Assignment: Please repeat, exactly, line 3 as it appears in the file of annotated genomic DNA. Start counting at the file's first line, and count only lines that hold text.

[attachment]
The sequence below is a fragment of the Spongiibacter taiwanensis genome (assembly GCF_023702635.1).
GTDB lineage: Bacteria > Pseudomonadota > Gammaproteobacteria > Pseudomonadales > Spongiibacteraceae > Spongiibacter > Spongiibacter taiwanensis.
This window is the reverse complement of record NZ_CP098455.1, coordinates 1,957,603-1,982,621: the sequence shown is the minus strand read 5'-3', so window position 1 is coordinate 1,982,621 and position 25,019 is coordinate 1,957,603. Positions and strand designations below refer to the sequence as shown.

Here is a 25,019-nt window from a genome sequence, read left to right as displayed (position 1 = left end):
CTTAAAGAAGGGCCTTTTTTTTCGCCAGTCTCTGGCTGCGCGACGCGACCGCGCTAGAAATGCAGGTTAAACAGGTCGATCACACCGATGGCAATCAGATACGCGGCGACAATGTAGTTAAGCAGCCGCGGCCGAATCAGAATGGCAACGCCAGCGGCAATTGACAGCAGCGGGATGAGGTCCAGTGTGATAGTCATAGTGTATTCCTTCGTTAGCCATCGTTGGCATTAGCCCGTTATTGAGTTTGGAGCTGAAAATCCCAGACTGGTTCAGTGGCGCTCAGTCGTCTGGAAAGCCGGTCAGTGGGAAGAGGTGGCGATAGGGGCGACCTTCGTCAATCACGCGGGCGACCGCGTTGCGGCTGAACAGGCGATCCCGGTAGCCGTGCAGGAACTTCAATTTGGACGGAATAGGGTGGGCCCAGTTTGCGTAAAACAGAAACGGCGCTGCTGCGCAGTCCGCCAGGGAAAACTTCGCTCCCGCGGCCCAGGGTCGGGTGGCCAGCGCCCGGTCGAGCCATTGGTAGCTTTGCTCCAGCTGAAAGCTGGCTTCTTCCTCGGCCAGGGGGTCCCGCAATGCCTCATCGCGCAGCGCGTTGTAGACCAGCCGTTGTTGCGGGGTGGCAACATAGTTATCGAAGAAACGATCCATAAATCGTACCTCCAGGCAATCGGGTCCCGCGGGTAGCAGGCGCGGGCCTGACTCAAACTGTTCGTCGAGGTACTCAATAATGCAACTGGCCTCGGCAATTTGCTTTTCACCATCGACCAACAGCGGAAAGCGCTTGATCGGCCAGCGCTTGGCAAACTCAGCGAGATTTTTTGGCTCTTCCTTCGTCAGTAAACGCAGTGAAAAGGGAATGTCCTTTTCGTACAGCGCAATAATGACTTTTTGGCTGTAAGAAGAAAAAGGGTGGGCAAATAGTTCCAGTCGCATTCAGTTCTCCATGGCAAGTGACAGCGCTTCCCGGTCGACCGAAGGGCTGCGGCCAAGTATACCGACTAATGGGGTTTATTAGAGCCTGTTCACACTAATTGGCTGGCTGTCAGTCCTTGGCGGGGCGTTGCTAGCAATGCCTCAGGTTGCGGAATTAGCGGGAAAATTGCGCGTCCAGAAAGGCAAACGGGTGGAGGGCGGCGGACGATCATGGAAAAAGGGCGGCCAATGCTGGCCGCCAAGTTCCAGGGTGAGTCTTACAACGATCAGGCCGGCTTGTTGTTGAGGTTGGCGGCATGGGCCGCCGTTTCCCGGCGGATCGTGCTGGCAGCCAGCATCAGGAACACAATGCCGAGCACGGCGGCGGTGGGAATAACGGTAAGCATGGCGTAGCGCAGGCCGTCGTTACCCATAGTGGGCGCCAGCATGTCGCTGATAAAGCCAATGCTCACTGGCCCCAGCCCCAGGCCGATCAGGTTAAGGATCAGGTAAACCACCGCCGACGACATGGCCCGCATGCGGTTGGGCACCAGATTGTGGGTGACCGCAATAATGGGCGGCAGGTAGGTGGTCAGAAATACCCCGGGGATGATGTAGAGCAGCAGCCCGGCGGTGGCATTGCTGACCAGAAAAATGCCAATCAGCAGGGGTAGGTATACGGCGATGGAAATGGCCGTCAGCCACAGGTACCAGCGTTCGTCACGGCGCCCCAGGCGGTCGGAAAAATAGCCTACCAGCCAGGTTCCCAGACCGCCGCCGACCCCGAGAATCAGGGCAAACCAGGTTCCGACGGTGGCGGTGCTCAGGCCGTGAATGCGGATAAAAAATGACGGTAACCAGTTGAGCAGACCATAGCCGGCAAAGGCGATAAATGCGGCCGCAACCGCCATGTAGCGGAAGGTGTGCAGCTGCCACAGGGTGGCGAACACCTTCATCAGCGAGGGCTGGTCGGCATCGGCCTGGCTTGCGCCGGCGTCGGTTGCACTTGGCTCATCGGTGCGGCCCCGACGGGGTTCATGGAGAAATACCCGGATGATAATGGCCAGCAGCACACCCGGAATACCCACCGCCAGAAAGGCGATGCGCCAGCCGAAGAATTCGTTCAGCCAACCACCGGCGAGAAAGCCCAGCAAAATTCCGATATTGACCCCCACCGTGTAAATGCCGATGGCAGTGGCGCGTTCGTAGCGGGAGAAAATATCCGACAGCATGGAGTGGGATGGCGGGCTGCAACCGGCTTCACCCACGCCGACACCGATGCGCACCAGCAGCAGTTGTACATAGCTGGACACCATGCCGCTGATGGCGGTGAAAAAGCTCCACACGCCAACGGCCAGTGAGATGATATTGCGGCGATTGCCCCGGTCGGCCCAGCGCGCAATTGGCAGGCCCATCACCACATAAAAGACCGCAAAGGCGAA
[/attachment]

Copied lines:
This window is the reverse complement of record NZ_CP098455.1, coordinates 1,957,603-1,982,621: the sequence shown is the minus strand read 5'-3', so window position 1 is coordinate 1,982,621 and position 25,019 is coordinate 1,957,603. Positions and strand designations below refer to the sequence as shown.